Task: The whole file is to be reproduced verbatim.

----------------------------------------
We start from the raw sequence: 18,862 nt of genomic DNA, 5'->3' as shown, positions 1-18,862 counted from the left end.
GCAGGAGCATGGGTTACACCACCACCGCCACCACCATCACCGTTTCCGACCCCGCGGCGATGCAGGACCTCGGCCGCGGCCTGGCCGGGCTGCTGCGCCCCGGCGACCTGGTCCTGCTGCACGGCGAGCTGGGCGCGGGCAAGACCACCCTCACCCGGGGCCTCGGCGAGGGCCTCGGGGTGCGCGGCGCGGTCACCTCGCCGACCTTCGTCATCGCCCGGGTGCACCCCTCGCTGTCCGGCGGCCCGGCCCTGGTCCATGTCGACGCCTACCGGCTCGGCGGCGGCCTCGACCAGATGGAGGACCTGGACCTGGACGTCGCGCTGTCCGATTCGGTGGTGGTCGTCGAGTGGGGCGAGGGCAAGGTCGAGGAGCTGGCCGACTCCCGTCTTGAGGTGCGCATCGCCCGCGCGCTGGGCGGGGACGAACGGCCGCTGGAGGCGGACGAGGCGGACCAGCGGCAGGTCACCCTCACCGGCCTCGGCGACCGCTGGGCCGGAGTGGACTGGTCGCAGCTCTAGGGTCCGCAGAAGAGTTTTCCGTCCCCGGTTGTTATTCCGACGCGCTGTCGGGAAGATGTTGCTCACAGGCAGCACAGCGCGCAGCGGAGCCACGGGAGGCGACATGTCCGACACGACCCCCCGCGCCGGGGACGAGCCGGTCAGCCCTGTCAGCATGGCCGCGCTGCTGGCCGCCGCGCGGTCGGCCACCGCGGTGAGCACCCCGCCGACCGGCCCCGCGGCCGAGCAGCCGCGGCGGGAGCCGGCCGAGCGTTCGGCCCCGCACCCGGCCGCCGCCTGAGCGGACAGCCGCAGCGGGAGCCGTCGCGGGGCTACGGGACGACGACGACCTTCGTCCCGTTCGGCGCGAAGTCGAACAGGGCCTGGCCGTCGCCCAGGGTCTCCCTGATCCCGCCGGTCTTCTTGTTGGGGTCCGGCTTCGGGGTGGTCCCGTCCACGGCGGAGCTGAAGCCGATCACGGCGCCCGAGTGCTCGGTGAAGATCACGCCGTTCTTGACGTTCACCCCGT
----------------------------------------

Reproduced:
We start from the raw sequence: 18,862 nt of genomic DNA, 5'->3' as shown, positions 1-18,862 counted from the left end.
GCAGGAGCATGGGTTACACCACCACCGCCACCACCATCACCGTTTCCGACCCCGCGGCGATGCAGGACCTCGGCCGCGGCCTGGCCGGGCTGCTGCGCCCCGGCGACCTGGTCCTGCTGCACGGCGAGCTGGGCGCGGGCAAGACCACCCTCACCCGGGGCCTCGGCGAGGGCCTCGGGGTGCGCGGCGCGGTCACCTCGCCGACCTTCGTCATCGCCCGGGTGCACCCCTCGCTGTCCGGCGGCCCGGCCCTGGTCCATGTCGACGCCTACCGGCTCGGCGGCGGCCTCGACCAGATGGAGGACCTGGACCTGGACGTCGCGCTGTCCGATTCGGTGGTGGTCGTCGAGTGGGGCGAGGGCAAGGTCGAGGAGCTGGCCGACTCCCGTCTTGAGGTGCGCATCGCCCGCGCGCTGGGCGGGGACGAACGGCCGCTGGAGGCGGACGAGGCGGACCAGCGGCAGGTCACCCTCACCGGCCTCGGCGACCGCTGGGCCGGAGTGGACTGGTCGCAGCTCTAGGGTCCGCAGAAGAGTTTTCCGTCCCCGGTTGTTATTCCGACGCGCTGTCGGGAAGATGTTGCTCACAGGCAGCACAGCGCGCAGCGGAGCCACGGGAGGCGACATGTCCGACACGACCCCCCGCGCCGGGGACGAGCCGGTCAGCCCTGTCAGCATGGCCGCGCTGCTGGCCGCCGCGCGGTCGGCCACCGCGGTGAGCACCCCGCCGACCGGCCCCGCGGCCGAGCAGCCGCGGCGGGAGCCGGCCGAGCGTTCGGCCCCGCACCCGGCCGCCGCCTGAGCGGACAGCCGCAGCGGGAGCCGTCGCGGGGCTACGGGACGACGACGACCTTCGTCCCGTTCGGCGCGAAGTCGAACAGGGCCTGGCCGTCGCCCAGGGTCTCCCTGATCCCGCCGGTCTTCTTGTTGGGGTCCGGCTTCGGGGTGGTCCCGTCCACGGCGGAGCTGAAGCCGATCACGGCGCCCGAGTGCTCGGTGAAGATCACGCCGTTCTTGACGTTCACCCCGT